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About keithbk

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  • Birthday 06/10/1968

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  1. Atari's are very hardy units; taking it apart, cleaning it, and putting it back together is pretty simple. Most repairs are relatively simple. You're probably in good shape.
  2. Just got done watching it! Thanks so much for these. I look forward to every one of them!!!!
  3. We had the Atari 2600, Star Wars, Battlestar Galactica, Buck Rogers in the 25th Century, and roller skating to disco music (including the "couples only" songs)... Kids today don't know what they are missing.
  4. Much of the marketing was television commercials...
  5. Remember, you can always "build" plastic back with superglue and baking soda. Put a layer of superglue... sprinkle baking soda... repeat as necessary. File when completed. Paint black.
  6. keithbk


    I'm watching the movie MegaForce... In this instance, the Atari 2600 video game is much better than the actual movie...
  7. I tried it and I lost the will to live.
  8. Some of you know, I own "Who North America," the Doctor Who store in Indianapolis. A few years back, I got a call from a person saying he bought a house (estate sale) and there was a bunch of Doctor Who stuff in it. He wanted to know if I was interested in buying it so I said, "Sure." He brought me BUCKETS of Doctor Who stuff. Books were individually bagged, CDs never opened, etc. I bought it on the spot as he had no interest in Doctor Who; he just wanted the house to flip it. Turns out the items belonged to a long-time customer of ours who died and he had no family. This thread makes me think of him because I know that will happen to a lot of us collectors. We're going to die and all our stuff will end up being sold or donated by someone who has absolutely no interest in the stuff we've been collecting/hoarding. It might just end up in some resale shop or Goodwill one day.
  9. I enjoy the flashback series for what they are, but the Flashback 2 can actually be modified to take actual Atari cartridges.
  10. The BEST option would be something akin to the Atari Flashback 2 with Cartridge Port (a mod which can be done): http://www.atarimuseum.com/fb2hacks/page1.htm Then you really do have an authentic Atari for modern TVs, presuming you make it an HDMI output. And the price would have been comparable.
  11. No, the hardware isn't free, but the hardware is poorly designed ergonomically. Honestly, I think they would have had a far better result if they had surveyed potential customers first and asked what they thought. The button locations are simply horrible.
  12. I think you are paying too much for far too little, considering the brains of it is Stella, which is offered by the community for FREE. In fact, to get it relatively functional for most ROMs, you MUST do an update on it.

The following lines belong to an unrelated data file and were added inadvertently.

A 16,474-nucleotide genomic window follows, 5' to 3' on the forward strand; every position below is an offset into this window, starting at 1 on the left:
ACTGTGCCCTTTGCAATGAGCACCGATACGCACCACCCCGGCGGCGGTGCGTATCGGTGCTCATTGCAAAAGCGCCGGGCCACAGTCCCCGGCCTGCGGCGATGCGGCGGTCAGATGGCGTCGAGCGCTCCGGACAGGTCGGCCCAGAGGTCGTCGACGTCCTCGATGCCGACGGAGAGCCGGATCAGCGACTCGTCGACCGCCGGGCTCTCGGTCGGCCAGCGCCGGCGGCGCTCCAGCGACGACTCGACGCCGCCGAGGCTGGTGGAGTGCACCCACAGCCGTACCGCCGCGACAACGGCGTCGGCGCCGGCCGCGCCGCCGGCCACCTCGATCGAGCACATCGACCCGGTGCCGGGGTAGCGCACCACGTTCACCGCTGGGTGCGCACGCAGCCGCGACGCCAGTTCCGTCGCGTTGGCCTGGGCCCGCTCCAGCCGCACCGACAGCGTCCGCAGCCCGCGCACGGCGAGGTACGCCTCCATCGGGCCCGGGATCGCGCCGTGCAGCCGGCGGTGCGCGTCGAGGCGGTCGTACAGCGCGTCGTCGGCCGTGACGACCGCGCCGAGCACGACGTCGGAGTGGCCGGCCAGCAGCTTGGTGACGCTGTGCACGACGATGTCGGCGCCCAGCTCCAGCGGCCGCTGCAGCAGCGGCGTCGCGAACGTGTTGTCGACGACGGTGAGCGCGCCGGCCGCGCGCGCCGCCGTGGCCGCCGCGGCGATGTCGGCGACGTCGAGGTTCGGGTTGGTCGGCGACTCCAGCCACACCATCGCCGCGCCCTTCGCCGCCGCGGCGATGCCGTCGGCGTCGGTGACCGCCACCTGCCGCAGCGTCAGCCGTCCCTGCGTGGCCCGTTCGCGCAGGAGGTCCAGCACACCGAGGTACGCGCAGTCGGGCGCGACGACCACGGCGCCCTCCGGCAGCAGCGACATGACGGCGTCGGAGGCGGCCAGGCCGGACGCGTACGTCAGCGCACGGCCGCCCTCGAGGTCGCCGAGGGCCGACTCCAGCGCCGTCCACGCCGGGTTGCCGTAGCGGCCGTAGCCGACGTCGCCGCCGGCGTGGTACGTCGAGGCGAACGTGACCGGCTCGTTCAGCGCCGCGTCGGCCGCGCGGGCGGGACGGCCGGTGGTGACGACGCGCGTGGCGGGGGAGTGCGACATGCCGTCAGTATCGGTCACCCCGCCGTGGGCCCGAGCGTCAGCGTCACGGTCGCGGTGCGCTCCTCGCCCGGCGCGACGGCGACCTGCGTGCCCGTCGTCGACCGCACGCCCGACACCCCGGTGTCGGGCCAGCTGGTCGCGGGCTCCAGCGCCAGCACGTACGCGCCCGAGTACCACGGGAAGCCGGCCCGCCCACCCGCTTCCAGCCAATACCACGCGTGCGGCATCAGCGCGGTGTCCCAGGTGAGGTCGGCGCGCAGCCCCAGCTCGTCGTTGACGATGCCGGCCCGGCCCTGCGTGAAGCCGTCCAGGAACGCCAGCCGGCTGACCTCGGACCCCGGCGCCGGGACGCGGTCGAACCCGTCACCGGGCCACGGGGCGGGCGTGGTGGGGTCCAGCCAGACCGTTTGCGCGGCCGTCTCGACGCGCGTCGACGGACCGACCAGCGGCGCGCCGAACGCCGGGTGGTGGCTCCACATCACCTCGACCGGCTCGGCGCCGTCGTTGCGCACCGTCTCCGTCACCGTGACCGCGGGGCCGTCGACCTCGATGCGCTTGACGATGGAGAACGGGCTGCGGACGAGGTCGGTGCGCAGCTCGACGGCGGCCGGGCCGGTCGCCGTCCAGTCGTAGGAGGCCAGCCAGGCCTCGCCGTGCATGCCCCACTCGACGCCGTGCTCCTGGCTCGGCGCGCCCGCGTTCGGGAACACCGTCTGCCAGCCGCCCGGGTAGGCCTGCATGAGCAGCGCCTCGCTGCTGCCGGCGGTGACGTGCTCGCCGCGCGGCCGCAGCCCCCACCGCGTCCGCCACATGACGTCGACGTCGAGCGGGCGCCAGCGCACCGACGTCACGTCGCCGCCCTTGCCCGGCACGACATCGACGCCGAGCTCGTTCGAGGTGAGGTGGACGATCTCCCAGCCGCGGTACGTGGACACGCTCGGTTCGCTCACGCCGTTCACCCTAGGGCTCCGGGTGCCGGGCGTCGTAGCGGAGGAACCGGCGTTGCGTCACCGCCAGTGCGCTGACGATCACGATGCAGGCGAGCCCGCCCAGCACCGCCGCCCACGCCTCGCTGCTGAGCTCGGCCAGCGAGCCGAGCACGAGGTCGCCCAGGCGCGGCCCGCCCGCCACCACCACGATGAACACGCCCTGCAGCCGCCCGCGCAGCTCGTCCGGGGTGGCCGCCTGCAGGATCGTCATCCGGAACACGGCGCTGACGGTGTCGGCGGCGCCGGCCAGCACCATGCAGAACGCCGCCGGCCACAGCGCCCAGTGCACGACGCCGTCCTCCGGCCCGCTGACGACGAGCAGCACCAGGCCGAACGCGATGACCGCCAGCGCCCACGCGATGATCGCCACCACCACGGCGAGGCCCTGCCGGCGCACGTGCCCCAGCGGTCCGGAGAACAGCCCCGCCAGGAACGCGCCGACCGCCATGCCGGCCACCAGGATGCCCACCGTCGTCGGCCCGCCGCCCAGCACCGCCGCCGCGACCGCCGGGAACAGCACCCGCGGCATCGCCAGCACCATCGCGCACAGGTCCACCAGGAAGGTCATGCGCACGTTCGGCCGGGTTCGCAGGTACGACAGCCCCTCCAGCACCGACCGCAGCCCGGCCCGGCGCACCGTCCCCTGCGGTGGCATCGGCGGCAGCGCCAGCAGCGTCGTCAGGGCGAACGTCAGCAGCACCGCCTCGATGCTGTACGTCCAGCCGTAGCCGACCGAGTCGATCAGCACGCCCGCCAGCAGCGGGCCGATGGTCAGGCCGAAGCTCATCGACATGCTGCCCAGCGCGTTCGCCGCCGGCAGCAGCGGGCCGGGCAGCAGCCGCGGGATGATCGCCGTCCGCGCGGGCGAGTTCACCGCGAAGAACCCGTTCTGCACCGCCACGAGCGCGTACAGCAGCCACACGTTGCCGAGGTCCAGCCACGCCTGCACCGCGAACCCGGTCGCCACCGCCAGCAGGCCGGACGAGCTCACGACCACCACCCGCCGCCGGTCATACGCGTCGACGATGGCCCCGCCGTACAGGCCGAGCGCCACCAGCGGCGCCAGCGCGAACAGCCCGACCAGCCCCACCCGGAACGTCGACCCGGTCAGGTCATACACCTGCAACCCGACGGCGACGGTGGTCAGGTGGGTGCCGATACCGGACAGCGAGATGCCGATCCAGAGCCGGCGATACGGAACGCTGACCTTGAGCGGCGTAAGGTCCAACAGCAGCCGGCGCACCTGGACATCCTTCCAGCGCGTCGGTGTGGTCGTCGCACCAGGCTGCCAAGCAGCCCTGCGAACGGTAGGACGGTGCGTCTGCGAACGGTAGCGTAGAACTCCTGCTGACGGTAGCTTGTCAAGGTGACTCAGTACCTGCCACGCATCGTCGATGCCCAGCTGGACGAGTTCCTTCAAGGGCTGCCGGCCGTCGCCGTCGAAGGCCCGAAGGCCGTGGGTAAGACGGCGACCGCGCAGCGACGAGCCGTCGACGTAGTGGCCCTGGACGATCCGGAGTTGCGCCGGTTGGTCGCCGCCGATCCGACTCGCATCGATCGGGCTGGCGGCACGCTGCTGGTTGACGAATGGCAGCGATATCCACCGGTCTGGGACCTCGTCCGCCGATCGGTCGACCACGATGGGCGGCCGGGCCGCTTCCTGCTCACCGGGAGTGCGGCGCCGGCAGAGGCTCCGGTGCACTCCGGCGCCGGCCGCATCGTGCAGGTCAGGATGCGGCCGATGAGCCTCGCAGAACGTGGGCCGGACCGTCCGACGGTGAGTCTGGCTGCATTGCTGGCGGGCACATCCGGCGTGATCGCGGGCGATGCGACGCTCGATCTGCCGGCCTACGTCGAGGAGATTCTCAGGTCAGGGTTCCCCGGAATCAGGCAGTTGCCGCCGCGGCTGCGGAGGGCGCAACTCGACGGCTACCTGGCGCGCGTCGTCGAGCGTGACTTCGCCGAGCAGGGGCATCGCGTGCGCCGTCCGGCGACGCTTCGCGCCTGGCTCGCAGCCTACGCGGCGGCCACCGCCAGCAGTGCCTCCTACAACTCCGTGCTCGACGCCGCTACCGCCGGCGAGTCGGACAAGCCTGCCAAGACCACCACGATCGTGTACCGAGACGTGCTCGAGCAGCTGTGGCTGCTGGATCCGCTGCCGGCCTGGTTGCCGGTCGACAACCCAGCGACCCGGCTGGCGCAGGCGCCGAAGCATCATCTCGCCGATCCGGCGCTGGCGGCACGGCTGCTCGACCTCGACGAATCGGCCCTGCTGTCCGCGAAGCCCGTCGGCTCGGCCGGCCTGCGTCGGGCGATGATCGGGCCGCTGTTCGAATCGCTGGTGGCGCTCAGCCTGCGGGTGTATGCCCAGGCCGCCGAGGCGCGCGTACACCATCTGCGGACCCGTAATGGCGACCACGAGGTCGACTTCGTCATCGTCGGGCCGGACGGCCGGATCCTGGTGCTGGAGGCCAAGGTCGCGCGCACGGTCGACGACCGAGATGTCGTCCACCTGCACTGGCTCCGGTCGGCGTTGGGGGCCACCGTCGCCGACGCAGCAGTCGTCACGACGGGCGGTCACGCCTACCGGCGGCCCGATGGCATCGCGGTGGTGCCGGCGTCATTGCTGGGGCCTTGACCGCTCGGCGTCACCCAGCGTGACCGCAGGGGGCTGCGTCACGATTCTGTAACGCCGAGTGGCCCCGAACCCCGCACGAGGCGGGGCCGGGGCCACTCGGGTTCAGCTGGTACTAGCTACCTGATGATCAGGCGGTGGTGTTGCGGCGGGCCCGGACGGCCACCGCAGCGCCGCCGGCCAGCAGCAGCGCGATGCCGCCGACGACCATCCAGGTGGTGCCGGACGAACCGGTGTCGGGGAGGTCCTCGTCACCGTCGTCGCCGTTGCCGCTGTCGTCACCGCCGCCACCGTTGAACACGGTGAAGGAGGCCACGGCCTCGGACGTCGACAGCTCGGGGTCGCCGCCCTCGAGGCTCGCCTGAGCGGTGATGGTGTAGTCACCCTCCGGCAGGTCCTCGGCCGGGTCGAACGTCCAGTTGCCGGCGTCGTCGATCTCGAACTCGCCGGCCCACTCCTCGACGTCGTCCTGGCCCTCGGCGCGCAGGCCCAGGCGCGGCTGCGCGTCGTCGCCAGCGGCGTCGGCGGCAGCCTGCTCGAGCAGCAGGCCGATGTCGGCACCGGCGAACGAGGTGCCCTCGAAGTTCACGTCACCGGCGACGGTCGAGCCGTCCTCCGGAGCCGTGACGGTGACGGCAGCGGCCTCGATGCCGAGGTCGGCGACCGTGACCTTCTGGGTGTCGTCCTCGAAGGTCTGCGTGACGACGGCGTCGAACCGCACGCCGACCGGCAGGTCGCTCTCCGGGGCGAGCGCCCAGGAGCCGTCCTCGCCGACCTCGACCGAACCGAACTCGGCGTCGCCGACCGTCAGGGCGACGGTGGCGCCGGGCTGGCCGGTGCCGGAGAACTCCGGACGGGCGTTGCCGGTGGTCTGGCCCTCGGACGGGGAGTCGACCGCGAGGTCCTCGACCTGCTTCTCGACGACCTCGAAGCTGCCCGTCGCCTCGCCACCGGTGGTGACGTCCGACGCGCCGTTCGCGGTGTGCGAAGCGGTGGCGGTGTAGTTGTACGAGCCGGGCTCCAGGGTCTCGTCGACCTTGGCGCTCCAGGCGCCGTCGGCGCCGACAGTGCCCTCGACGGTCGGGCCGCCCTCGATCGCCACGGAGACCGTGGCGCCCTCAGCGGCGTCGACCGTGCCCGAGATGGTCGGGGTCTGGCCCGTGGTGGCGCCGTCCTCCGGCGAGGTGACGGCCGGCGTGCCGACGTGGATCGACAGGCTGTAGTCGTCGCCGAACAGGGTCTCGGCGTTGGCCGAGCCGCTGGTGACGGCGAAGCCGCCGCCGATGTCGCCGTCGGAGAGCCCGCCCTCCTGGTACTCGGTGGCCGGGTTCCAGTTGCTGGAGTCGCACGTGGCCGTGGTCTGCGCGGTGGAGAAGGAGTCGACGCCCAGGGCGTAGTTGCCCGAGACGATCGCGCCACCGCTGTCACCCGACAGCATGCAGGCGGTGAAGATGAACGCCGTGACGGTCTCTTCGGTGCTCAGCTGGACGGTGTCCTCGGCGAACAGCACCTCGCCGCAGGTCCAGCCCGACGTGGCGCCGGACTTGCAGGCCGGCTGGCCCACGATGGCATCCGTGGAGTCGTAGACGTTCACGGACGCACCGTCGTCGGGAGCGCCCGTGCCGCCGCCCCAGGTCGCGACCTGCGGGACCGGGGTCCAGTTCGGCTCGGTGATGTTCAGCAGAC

13. Has anyone attempted the power cord "loop" with a magnet technique to see if the interference goes away?
  14. I received an Retron 77 for Christmas, and after some fiddling with it, I thought I would give my opinion/review for those contemplating purchasing the unit. There are some benefits to the unit, including the HDMI hookup for modern TV's and an extra long Retron Joystick wire, for example. Unfortunately, the Retron 77 has too many flaws to recommend it at the current price point. First, it doesn't work with all ATARI cartridges because it doesn't have real (or equivalent) Atari guts. Plugging in your game cartridge and finding out that many simply won't work kills the value of this unit. You cannot trust it to accurately identify working/non-working cartridges because the unit is so flawed in this department. "But wait!" some of you will say, "You can update the firmware with the latest Stella build and load ALL your roms onto the system!" Yes, that is nice, but then the system at this point is little more than a full-on emulator. The "cartridge plug," because it doesn't work on half the cartridges I loaded, is pointless. So now we must examine whether it is better than a Raspberry Pi with the peripherals doing the exact same thing. So, now that I have updated the firmware for the unit, I am searching through ROMS to find games I want to play... Which leads to the next problem. For a system that is not a TRUE Atari, it lacks the most basic necessity... a way to change roms from the controller. What is the point of an extra long controller if there is no way to return to the main menu? I understand creating the unit to use authentic Atari hardware, but a remote would be helpful. For example, you have a save feature, but to use it, you have to get up to hit save on the actual physical unit. This means to play and use save, you really need to sit right up next to your big screen TV... Because the buttons/switches etc are on both sides of the unit (front and back), and because they are not easy to identify, I find the entire control system on the unit clumsy and unintuitive. For a system that operated on 6 switches, you would think they could get them all on one side. But sticking switches on the back means you have to feel around the back of the unit (or flip it) to trigger them. And there are a handful of games that use those switches (Space Shuttle, for example). The switches really bother me. First, they don't resemble the Atari 2600 in any way, and as such are not arranged in any way similar to an Atari. Other than having difficulty switches above the controller ports and an easily identifiable power switch, all the others feel like sloppy afterthoughts. Second, since they are nothing like the Atari switches, you would think they would try to make them user friendly or more modern. You would be wrong. Sure, maybe LED lights would have increased the cost of this unit, but they have an LED light on the unit (for power on) that is NOT a power button. If that round power light was a button, that would make sense. Then maybe a couple of the buttons on the back could be on the front... but no. How about lettering ON the button itself? Instead of above the two top and below the two bottom? No. So hitting save means you have to KNOW where the right button is before you hit save, otherwise your eyes are off the screen, which could be the difference of life and death. In the end, the Retron 77 is a series of missed opportunities. It is not a true Atari, nor does it sufficiently modernize the Atari. You don't simply turn it on, sit down, and play for a while. No, you will be getting up over and over to fiddle with buttons on the front and back. Depending on your setup, the Retron 77 unit will be somewhere near your TV/Entertainment Center, but you will need easy access to both sides of the unit, making it pointless for modern users. There you go, my two cents!